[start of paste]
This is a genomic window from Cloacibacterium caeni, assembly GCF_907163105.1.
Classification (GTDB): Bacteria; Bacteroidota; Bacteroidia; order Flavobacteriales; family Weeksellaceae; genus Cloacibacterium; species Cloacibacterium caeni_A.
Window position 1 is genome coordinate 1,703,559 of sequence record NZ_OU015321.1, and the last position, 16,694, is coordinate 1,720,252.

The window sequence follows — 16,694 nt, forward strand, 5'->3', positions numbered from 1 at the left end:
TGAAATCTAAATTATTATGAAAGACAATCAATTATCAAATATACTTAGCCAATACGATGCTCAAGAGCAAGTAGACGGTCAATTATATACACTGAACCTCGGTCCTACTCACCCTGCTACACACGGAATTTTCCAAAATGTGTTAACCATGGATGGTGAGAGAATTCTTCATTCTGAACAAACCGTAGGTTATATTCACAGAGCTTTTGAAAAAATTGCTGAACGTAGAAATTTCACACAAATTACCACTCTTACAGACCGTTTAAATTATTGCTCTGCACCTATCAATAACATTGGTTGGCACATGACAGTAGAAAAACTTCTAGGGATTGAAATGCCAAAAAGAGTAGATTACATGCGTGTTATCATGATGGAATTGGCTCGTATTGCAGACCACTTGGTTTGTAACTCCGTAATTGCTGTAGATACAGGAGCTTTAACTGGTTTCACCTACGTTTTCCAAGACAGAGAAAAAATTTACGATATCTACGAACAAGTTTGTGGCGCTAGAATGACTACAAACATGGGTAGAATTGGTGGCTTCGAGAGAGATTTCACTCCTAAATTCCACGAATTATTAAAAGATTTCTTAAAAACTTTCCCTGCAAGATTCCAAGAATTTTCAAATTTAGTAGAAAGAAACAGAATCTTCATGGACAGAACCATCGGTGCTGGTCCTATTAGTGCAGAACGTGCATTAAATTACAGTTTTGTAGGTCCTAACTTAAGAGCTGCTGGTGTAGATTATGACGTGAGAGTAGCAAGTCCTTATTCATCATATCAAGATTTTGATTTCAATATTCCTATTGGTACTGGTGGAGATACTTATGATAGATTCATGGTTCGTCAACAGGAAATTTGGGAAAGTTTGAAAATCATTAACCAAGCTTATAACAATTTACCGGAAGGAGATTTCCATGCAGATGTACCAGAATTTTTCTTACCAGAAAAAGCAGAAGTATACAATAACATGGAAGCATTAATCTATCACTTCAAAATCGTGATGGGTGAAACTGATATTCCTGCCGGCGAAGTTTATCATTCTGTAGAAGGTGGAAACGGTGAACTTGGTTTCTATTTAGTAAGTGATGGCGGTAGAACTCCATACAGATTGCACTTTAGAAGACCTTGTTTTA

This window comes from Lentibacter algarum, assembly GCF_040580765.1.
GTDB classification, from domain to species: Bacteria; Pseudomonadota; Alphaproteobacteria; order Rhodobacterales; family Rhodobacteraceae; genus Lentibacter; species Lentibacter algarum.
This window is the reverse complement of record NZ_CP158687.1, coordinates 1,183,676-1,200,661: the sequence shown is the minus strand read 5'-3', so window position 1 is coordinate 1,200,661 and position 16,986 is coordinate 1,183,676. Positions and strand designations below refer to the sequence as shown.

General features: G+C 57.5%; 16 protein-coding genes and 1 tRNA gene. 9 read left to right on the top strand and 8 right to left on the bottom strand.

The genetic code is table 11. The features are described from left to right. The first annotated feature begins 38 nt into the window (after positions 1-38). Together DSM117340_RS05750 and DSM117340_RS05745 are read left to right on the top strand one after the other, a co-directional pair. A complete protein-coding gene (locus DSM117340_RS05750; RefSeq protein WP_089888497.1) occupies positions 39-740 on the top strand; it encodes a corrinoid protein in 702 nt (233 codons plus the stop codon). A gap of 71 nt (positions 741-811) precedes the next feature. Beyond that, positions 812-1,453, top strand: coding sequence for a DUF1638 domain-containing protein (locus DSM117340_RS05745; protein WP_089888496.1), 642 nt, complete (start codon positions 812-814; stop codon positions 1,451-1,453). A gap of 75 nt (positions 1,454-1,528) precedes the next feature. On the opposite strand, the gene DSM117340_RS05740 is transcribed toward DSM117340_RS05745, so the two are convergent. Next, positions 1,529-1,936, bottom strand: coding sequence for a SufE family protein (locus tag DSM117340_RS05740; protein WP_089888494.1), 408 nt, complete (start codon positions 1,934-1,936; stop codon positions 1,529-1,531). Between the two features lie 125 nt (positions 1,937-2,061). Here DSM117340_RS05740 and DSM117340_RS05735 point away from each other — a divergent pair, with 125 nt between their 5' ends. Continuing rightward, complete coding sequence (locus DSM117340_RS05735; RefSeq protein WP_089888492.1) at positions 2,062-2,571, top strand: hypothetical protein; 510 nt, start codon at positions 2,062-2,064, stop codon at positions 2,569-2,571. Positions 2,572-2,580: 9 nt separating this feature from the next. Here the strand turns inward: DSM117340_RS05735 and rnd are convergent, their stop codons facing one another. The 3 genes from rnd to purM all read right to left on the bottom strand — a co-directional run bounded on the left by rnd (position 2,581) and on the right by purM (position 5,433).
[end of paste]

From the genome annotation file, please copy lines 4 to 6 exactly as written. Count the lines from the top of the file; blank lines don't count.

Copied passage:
The window sequence follows — 16,694 nt, forward strand, 5'->3', positions numbered from 1 at the left end:
TGAAATCTAAATTATTATGAAAGACAATCAATTATCAAATATACTTAGCCAATACGATGCTCAAGAGCAAGTAGACGGTCAATTATATACACTGAACCTCGGTCCTACTCACCCTGCTACACACGGAATTTTCCAAAATGTGTTAACCATGGATGGTGAGAGAATTCTTCATTCTGAACAAACCGTAGGTTATATTCACAGAGCTTTTGAAAAAATTGCTGAACGTAGAAATTTCACACAAATTACCACTCTTACAGACCGTTTAAATTATTGCTCTGCACCTATCAATAACATTGGTTGGCACATGACAGTAGAAAAACTTCTAGGGATTGAAATGCCAAAAAGAGTAGATTACATGCGTGTTATCATGATGGAATTGGCTCGTATTGCAGACCACTTGGTTTGTAACTCCGTAATTGCTGTAGATACAGGAGCTTTAACTGGTTTCACCTACGTTTTCCAAGACAGAGAAAAAATTTACGATATCTACGAACAAGTTTGTGGCGCTAGAATGACTACAAACATGGGTAGAATTGGTGGCTTCGAGAGAGATTTCACTCCTAAATTCCACGAATTATTAAAAGATTTCTTAAAAACTTTCCCTGCAAGATTCCAAGAATTTTCAAATTTAGTAGAAAGAAACAGAATCTTCATGGACAGAACCATCGGTGCTGGTCCTATTAGTGCAGAACGTGCATTAAATTACAGTTTTGTAGGTCCTAACTTAAGAGCTGCTGGTGTAGATTATGACGTGAGAGTAGCAAGTCCTTATTCATCATATCAAGATTTTGATTTCAATATTCCTATTGGTACTGGTGGAGATACTTATGATAGATTCATGGTTCGTCAACAGGAAATTTGGGAAAGTTTGAAAATCATTAACCAAGCTTATAACAATTTACCGGAAGGAGATTTCCATGCAGATGTACCAGAATTTTTCTTACCAGAAAAAGCAGAAGTATACAATAACATGGAAGCATTAATCTATCACTTCAAAATCGTGATGGGTGAAACTGATATTCCTGCCGGCGAAGTTTATCATTCTGTAGAAGGTGGAAACGGTGAACTTGGTTTCTATTTAGTAAGTGATGGCGGTAGAACTCCATACAGATTGCACTTTAGAAGACCTTGTTTTA

This window comes from Lentibacter algarum, assembly GCF_040580765.1.